According to recent reports, the Pentagon’s fiscal year 2017 budget request is set for release on February 9th. While work continues on the request, Secretary of Defense Ashton Carter will apparently provide a preview of what it will look like “in the coming days.” This seems like an opportune time then for a visual representation of what defense spending looked like in 2015, relative to the rest of the budget.
Fortunately, the Congressional Budget Office recently released the infographic below providing such an illustration.
As the graphic shows, of the $1.2 trillion in discretionary spending last year, $582 billion went to defense. That amount is roughly equivalent to the $583 billion in non-defense spending. The remainder of the federal budget is dedicated to mandatory entitlement spending.
The graphic illustrates defense-related spending outside of the Department of Defense—such as Department of Energy stewardship of the U.S. nuclear arsenal—but there is an interesting omission. It does not differentiate between the Pentagon’s “base” budget and Overseas Contingency Operations (OCO) funding, which was around $64 billion last year.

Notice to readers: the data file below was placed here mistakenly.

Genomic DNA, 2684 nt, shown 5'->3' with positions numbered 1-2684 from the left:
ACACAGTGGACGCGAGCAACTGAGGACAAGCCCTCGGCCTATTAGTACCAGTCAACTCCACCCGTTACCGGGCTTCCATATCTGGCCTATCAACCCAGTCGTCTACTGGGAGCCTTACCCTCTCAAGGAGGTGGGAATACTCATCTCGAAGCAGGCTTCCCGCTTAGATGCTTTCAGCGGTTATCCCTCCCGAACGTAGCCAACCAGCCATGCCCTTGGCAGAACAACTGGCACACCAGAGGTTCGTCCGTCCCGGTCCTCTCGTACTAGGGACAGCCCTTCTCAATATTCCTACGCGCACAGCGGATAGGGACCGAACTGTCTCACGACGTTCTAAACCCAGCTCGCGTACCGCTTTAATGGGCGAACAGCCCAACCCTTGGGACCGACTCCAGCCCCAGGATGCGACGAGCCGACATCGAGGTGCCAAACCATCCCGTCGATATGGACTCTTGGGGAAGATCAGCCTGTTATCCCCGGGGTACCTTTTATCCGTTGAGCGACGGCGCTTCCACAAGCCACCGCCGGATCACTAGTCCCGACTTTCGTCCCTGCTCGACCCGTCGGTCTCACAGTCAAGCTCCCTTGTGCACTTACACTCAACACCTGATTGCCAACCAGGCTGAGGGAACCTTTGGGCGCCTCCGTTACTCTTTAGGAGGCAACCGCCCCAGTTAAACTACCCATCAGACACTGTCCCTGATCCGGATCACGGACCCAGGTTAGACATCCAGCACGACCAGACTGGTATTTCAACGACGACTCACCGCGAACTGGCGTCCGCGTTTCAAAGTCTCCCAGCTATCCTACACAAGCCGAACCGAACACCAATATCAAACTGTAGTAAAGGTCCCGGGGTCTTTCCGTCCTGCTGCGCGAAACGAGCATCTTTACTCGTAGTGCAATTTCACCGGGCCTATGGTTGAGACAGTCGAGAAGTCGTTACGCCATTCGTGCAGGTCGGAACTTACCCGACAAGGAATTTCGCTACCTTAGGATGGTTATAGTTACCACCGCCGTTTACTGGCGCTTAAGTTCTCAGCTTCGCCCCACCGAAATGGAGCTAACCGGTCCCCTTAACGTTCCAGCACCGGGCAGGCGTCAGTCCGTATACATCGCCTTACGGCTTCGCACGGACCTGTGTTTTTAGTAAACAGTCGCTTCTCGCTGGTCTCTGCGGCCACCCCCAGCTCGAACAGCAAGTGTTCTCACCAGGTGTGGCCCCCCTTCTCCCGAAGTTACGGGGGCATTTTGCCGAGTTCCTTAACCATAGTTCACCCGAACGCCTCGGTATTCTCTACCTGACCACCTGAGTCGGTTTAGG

OCO has been a source of controversy for several years now. Supplemental funding for the wars in Iraq and Afghanistan quickly became a “slush fund” for the military services to find money outside the regular budget process as the definition of what counted as “war funding” expanded in the mid-2000s. Ironically, this practice took place as the base Pentagon budget was reaching record highs on its own.
In a recent interview with Reason TV, Gordon Adams—a retired American University professor, former national security director at the Office of Management and Budget, and well-respected defense budget analyst—described the affect this practice has. Adams argues,
Pentagon civil servants and admirals and generals are no more stupid than anybody else. They figured out over time that this was great, if [they] could not get some of the stuff they wanted in the regular budget, well [they] put it in the extra budget… [OCO] completely destroys budget discipline, saying ‘there’s always more money’ simply conveys the message to the department ‘you don’t have to make choices, you can always find a way to raise money for the things you want to do.’
It is useful to keep this practice in mind with reports suggesting that the Department of Defense will claim a $15 billion shortfall between its plans and what is allowed under next year’s Budget Control Act spending cap, which was already revised upward this fall to avoid a government shutdown.
Watch the entire Reason TV interview with Professor Adams here.